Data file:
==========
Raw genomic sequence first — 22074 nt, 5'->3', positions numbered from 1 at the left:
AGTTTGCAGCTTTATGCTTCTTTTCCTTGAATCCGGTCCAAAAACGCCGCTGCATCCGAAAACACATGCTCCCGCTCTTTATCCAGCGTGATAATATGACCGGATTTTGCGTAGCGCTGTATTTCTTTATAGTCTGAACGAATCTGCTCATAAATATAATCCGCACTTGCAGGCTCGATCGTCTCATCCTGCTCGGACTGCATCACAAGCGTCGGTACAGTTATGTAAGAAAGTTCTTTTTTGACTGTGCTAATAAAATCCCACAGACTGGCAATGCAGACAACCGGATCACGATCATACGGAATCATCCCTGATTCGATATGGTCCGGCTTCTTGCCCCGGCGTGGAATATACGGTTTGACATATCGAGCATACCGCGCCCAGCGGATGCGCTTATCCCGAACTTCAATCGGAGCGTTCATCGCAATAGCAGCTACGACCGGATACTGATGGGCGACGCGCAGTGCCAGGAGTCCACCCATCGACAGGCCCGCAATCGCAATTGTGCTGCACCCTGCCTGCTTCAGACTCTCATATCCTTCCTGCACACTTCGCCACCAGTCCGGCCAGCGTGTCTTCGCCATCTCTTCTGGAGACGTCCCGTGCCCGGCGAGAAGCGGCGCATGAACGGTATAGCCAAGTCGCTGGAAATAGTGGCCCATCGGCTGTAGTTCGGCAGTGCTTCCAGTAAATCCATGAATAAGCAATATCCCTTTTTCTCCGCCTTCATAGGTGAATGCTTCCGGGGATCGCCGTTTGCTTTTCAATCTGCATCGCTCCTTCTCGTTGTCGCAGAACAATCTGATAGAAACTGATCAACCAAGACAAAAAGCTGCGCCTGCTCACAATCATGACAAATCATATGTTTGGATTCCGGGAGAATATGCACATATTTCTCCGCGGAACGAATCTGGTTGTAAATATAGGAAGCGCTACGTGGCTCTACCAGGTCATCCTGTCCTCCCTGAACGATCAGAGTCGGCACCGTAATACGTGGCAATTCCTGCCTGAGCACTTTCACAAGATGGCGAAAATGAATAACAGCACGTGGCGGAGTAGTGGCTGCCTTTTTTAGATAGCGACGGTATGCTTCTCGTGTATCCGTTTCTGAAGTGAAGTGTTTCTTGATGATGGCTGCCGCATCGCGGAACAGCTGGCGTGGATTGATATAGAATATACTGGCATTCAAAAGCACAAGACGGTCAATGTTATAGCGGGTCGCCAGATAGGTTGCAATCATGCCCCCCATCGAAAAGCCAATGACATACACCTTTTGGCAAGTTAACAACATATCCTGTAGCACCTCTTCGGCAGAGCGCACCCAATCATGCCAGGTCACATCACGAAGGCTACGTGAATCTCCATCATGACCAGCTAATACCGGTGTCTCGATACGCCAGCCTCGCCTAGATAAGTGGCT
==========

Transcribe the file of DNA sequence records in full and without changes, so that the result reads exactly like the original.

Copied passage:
Raw genomic sequence first — 22074 nt, 5'->3', positions numbered from 1 at the left:
AGTTTGCAGCTTTATGCTTCTTTTCCTTGAATCCGGTCCAAAAACGCCGCTGCATCCGAAAACACATGCTCCCGCTCTTTATCCAGCGTGATAATATGACCGGATTTTGCGTAGCGCTGTATTTCTTTATAGTCTGAACGAATCTGCTCATAAATATAATCCGCACTTGCAGGCTCGATCGTCTCATCCTGCTCGGACTGCATCACAAGCGTCGGTACAGTTATGTAAGAAAGTTCTTTTTTGACTGTGCTAATAAAATCCCACAGACTGGCAATGCAGACAACCGGATCACGATCATACGGAATCATCCCTGATTCGATATGGTCCGGCTTCTTGCCCCGGCGTGGAATATACGGTTTGACATATCGAGCATACCGCGCCCAGCGGATGCGCTTATCCCGAACTTCAATCGGAGCGTTCATCGCAATAGCAGCTACGACCGGATACTGATGGGCGACGCGCAGTGCCAGGAGTCCACCCATCGACAGGCCCGCAATCGCAATTGTGCTGCACCCTGCCTGCTTCAGACTCTCATATCCTTCCTGCACACTTCGCCACCAGTCCGGCCAGCGTGTCTTCGCCATCTCTTCTGGAGACGTCCCGTGCCCGGCGAGAAGCGGCGCATGAACGGTATAGCCAAGTCGCTGGAAATAGTGGCCCATCGGCTGTAGTTCGGCAGTGCTTCCAGTAAATCCATGAATAAGCAATATCCCTTTTTCTCCGCCTTCATAGGTGAATGCTTCCGGGGATCGCCGTTTGCTTTTCAATCTGCATCGCTCCTTCTCGTTGTCGCAGAACAATCTGATAGAAACTGATCAACCAAGACAAAAAGCTGCGCCTGCTCACAATCATGACAAATCATATGTTTGGATTCCGGGAGAATATGCACATATTTCTCCGCGGAACGAATCTGGTTGTAAATATAGGAAGCGCTACGTGGCTCTACCAGGTCATCCTGTCCTCCCTGAACGATCAGAGTCGGCACCGTAATACGTGGCAATTCCTGCCTGAGCACTTTCACAAGATGGCGAAAATGAATAACAGCACGTGGCGGAGTAGTGGCTGCCTTTTTTAGATAGCGACGGTATGCTTCTCGTGTATCCGTTTCTGAAGTGAAGTGTTTCTTGATGATGGCTGCCGCATCGCGGAACAGCTGGCGTGGATTGATATAGAATATACTGGCATTCAAAAGCACAAGACGGTCAATGTTATAGCGGGTCGCCAGATAGGTTGCAATCATGCCCCCCATCGAAAAGCCAATGACATACACCTTTTGGCAAGTTAACAACATATCCTGTAGCACCTCTTCGGCAGAGCGCACCCAATCATGCCAGGTCACATCACGAAGGCTACGTGAATCTCCATCATGACCAGCTAATACCGGTGTCTCGATACGCCAGCCTCGCCTAGATAAGTGGCT